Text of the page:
The ExoGrid line of bats from Louisville Slugger is always a popular review request for us on our twitter account. We don’t know if its popularity is because Jameis Winston and Russell Wilson used it in college or the fact that the bat was famous for winning a couple NCAA titles. Whatever the case, folks want an ExoGrid review, so here goes.
First, a bit of ExoGrid genealogy. The Louisville Slugger ExoGrid has been around long enough to produce three versions of the bat: the original ExoGrid, ExoGrid 2 and the Exogrid 3. The original was not a BBCOR bat. The Exo 2 and Exo 3 were. Today Slugger does not produce these bats. In 2014 Slugger abandoned the ExoGrid line for the top shelf Attack/Raid line–which is now known as the 915/715 respectively. (These bats are not to be confused with the ExoGrid 5150 from Rawlings)
Unlike the 915 and 715, the ExoGrid had a one piece aluminum AC21 Alloy shell that was reinforced with composite pieces inside the barrel. In some of those reinforced places (like around the barrel to handle transition), the ExoGrid had pieces of its aluminum shell cut out to show the composite backing. This gave an impressive looking grid patter. Hence, the name, ExoGrid.
The idea behind the composite backing with missing pieces of aluminum was to create a lighter swinging bat with a stiff transition point. Less metal meant less weight and a if the transition was stiff then that would allow the barrel to create a larger trampoline effect. As a result, the ExoGrid was marketed as a balanced swing with a stiff handle and enormous pop.
With the original ExoGrid we found those claims to be, roughly speaking, the case. The ExoGrid transition point was stiff and did push a lot of the mishits to your hands, but a jack in the sweet spot was reason enough alert the FAA. The bat by today’s standards wouldn’t be considered particularly light, but it definitely had a nice smooth balance to it. The Original ExoGrid had a long run as it was first produced in 2007 and wasn’t really changed much (outside of a paint job or two) until 2012 when BBCOR standards came into play.
The ExoGrid 2 was Slugger’s first response at BBCOR standards. They added a little more stiffness to the transition as well as a couple of graphite bands behind barrel to dampen the trampoline effect and pass BBCOR tests. Ironically, they called these bands “power discs” which in fact had the exact opposite effect as to meet BBCOR standards. The discs didn’t allow the barrel to flex as much which dampened the trampoline effect. (Three cheers for BBCOR).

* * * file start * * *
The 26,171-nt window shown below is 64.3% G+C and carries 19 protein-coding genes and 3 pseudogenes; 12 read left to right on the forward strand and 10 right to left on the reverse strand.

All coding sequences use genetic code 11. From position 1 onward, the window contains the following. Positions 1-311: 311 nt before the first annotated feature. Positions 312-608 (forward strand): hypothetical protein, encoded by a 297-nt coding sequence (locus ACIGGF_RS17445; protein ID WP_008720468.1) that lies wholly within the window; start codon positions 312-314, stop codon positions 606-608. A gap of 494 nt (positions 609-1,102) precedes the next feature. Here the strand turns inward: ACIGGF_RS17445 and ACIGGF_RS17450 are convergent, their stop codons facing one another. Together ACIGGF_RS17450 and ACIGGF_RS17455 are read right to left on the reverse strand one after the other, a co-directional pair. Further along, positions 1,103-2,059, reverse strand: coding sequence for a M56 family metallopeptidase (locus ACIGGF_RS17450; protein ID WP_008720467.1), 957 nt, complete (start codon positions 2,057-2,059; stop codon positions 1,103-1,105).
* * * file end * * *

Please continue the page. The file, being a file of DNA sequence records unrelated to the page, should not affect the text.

In theory the bat was still going to be a light swing with the barrel also now ‘undergirthed’ by light composite bands. However, our measurements never proved that light swing weight claim was the case—especially by today’s standards. In fact, the ExoGrid 2 is one of the heaviest swing weights we can find in the BBCOR certified bats.
In 2013, Slugger released the ExoGrid 3 with an attempt to (1) lighten the swing weight of the ExoGrid 2 and (2) add some durability in the transition.
1- The ExoGrid 3 is a lighter swing weight than the 2 but that didn’t mean much because the ExoGrid 2 is a beast to swing. The ExoGrid 3 should be considered a slightly endloaded bat. In fact, it weighs out almost exactly as the 2015 715 Select from Slugger.
2- To improve durability and the stiffness on the ExoGrid 2, Slugger added a single composite sleeve in the transition point underneath the barrel for the ExoGrid 3. This did allow for a stronger bat and stiffer bat in the handle which produced more power.
In the end, the idea of an all aluminum bat with composite inserts post BBCOR did not appeared to take shape like the two piece, hybrid or straight aluminum single piece designs. (Rawlings says what?)
It would be fun to see Slugger, one day, resurrect the graphite grid cut out pattern from the original ExoGrid in the new version line of bats. Maybe they could shout out to the past with a silver trimmed limited edition 2018 line called the 918 ExoGrid Prime? I’ll go ahead and put my name on the waiting list for that one.
We would recommend the Original ExoGrid for those hitters who: Are entering a home run derby; Don’t have any regulations on their -3 metal bats; like to collect vintage bomb droppers. The only place we know where to pick these up are on Ebay.
We would recommend the ExoGrid 2 for those hitters who: have one in their basement already or can find one for a smoking cheap deal; Don’t want a composite barrel bat; Are looking for a very heavy swinging one piece aluminum bat yet don’t want other newer ones in the market. There are a few sizes of ExoGrid 2 hanging around new in wrapper that are for sale if you know where to look.
We would recommend the ExoGrid 3 for those hitters who: like a one piece aluminum bat with a lot of stiffness and slight end loaded feel; are okay with a heavier swing weight; can find one for a smoking deal. You can still purchase the ExoGrid 3 new in wrapper if you look in the right places.
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